Unreal Nature

April 25, 2015

Cannibalistic Indigestion

Filed under: Uncategorized — unrealnature @ 5:44 am

… Our symbiogenetic composite core is far older than the recent innovation we call the individual human.

This is from Symbiotic Planet: A New Look at Evolution by Lynn Margulis (1998):

… Bacteria pass their genes with abandon as one bacterium donates its genes to another. No fifty-fifty contribution exists for bacteria. Bacteria literally pick up genes, usually a few at a time. The donor may mate when “he” physically contacts “her,” a live bacterial recipient. “She” looks just like “him.” Or gene uptake may be casual necrophilia; the recipient may just grab genes shed earlier when some dead donor left them in the water. Genes snatched from the environment may be for making vitamins, gas venting, or other traits that increase chances of survival. Sometimes the genes code for proteins that permit the recipient to detoxify life-threatening poisons. Bacterial sex is always one-sided. Genes and only genes may pass into the recipient cell from anywhere: the water, a virus, or a donor dead or alive.

… The sex lives of plants and animals, by contrast, are absolutely required for embryo making. Without sex the life history of animals and plants does not unfold. At the beginning of the life cycle of plants and animals the sperm nucleus permanently fuses with that of the egg. This fusion is reminiscent of cyclical symbiotic mergers: partners recognize each other. They deploy cell emissaries. Their cell membranes actually open up to passage of (at least) nuclei. The dissolved membranes re-form as the lover cells fuse.

[ … ]

… “We,” a kind of baroque edifice, are rebuilt every two decades or so by fused and mutating symbiotic bacteria. Our bodies are built from protoctist sex cells that clone themselves by mitosis. Symbiotic interaction is the stuff of life on a crowded planet. Our symbiogenetic composite core is far older than the recent innovation we call the individual human.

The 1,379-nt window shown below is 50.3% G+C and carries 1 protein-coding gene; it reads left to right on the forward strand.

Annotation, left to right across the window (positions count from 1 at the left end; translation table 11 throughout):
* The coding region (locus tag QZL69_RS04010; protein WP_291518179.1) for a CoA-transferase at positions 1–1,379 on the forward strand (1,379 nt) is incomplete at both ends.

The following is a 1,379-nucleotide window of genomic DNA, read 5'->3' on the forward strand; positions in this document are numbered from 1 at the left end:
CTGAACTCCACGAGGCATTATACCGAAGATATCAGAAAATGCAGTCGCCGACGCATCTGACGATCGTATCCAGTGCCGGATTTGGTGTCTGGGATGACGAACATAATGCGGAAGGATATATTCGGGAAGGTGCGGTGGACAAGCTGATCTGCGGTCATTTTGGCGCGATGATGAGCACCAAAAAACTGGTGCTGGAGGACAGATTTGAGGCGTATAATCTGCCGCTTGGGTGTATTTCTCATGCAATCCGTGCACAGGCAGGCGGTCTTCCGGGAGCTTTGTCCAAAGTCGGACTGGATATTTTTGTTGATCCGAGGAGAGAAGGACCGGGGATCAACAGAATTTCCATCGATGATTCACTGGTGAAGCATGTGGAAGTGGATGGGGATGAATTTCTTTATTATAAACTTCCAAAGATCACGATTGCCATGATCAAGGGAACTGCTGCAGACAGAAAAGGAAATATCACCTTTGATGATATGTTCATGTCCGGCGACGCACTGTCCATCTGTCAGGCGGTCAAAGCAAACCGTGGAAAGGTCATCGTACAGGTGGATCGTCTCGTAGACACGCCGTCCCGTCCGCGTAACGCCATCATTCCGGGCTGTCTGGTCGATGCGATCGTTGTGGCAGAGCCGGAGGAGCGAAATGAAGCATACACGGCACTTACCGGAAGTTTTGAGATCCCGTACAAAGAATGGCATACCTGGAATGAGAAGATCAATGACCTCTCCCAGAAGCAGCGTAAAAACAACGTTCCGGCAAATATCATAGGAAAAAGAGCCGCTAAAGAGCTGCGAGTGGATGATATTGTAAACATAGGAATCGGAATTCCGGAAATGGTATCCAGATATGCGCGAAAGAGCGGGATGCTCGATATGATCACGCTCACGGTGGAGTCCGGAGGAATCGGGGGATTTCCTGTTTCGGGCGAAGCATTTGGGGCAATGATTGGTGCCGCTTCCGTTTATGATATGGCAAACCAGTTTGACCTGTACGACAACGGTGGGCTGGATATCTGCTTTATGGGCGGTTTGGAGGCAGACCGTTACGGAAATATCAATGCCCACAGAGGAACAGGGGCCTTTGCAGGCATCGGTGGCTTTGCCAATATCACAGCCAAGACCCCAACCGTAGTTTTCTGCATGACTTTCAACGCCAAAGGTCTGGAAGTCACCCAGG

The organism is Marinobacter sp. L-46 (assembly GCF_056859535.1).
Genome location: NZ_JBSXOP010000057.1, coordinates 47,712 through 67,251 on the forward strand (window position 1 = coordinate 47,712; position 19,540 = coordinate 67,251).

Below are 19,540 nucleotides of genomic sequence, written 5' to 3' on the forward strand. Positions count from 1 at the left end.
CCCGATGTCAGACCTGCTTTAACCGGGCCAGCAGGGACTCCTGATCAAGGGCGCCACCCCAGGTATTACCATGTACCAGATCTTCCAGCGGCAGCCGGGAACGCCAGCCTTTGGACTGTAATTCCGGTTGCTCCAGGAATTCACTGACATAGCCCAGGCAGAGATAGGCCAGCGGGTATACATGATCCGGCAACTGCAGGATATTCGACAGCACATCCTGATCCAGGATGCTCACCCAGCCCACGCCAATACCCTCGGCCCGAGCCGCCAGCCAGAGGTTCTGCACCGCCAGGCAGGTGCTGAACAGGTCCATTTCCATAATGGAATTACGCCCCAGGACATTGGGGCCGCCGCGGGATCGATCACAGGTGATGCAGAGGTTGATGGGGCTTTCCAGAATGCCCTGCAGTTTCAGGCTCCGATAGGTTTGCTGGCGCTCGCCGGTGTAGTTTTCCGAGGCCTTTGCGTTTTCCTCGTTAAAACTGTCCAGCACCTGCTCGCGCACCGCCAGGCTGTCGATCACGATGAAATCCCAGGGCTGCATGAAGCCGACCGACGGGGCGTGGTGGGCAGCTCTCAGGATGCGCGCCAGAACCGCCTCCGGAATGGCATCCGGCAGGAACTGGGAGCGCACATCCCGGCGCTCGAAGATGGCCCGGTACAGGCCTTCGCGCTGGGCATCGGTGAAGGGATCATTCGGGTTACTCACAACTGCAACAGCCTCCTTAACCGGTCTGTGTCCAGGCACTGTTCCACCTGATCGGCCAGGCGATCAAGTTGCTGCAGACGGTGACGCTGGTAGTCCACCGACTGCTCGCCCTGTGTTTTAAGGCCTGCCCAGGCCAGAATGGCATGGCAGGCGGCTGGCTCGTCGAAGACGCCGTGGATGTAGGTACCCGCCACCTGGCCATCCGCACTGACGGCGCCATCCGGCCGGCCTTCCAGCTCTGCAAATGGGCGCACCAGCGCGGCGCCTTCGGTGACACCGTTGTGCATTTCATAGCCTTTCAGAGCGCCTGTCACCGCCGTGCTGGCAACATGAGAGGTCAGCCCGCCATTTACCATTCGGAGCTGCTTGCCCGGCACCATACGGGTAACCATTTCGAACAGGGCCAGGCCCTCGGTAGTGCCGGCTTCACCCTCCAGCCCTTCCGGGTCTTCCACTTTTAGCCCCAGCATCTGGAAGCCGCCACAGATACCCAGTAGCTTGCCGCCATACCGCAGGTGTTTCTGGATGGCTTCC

[image from Wikipedia]

… Lemuel Roscoe Cleveland, while he was a professor of biology at Harvard University, published in Science magazine a very clear theory solving the problem of the origin of our kind of meiotic sex. As he studied live protoctists and saw their foibles, fumbles, and serious mistakes, he realized that fertilization began as an accident of desperation. Meiotic sex, as a strategy of survival, occurred in the aftermath of cannibalistic indigestion. Cleveland observed odd tensions in dying communities: one apparently starving mastigote devoured its neighbor; another squiggled out of the way of a hungry potential predator. Cleveland realized he was watching abortive cannibalism. Some cannibals ate and digested every last cell appendage of their victim brothers. Another might suffer indigestion and spare the nucleus and chromosomes of its intended meal. The two merged cells would form a new single cell with two nuclei and two sets of chromosomes. Cleveland, living daily in his microcosm, recognized the final cannibalistic truce. He noted that two such closely spaced nuclei fused. This was more than aborted cannibalism.

… meiotic, two-parent sex evolved only after the reduction-division of meiosis “relieved” diploidy. Eating-mating itself created irreversible gorging. As haploids ate each other they became diploids that ate each other, which became tetraploids, then octoploids, and so on. Chromosomes and bloated cells proliferated. The doubled cells with their extra chromosomes and other organelles were slowed down and even stopped in their everyday activities.

… The final refinement in the origin of meiotic sex was the perfection of the doubling/halving process so it occurred both on cue and without fail.

… The act of mating … tends to be brief. … But cell symbiosis is a deeper, more permanent and unique level of fusion. In the great cell symbioses, those of evolutionary moment that led to organelles, the act of mating is, for all practical purposes, forever.